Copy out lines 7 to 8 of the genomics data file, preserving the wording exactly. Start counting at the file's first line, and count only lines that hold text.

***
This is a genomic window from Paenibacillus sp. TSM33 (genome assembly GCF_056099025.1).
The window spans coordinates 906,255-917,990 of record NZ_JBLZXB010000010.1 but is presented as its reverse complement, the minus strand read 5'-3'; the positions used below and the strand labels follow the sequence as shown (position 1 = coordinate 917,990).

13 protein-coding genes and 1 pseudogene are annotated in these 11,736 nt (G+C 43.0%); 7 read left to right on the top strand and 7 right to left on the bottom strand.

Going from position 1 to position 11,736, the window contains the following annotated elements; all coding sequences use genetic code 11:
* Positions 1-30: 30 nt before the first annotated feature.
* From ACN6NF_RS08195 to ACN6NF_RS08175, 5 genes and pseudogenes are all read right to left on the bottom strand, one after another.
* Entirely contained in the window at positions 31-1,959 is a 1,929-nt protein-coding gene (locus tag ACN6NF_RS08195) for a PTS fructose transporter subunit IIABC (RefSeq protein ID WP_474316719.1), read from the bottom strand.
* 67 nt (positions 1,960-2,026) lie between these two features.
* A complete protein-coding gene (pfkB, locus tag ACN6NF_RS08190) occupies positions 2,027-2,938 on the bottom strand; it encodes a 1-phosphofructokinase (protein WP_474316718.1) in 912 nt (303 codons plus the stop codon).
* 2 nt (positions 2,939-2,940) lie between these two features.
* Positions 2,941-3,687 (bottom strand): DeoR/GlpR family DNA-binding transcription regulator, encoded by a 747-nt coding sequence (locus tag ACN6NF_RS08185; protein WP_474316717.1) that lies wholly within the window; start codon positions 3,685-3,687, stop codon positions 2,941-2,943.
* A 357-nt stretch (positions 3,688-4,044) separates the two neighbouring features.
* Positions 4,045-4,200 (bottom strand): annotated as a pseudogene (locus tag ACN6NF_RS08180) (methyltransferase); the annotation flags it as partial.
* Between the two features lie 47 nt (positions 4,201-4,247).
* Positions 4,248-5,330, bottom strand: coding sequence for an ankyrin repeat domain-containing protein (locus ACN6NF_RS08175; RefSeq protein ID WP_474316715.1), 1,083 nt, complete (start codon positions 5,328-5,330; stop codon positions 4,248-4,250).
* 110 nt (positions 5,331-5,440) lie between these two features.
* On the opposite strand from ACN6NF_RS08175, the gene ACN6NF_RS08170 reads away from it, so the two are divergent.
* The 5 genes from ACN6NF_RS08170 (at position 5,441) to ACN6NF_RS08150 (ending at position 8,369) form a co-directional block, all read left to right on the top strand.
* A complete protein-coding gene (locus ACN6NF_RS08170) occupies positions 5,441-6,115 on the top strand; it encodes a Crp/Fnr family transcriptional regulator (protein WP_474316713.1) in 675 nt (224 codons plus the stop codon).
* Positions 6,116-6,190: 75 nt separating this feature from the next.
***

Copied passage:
* Entirely contained in the window at positions 31-1,959 is a 1,929-nt protein-coding gene (locus tag ACN6NF_RS08195) for a PTS fructose transporter subunit IIABC (RefSeq protein ID WP_474316719.1), read from the bottom strand.
* 67 nt (positions 1,960-2,026) lie between these two features.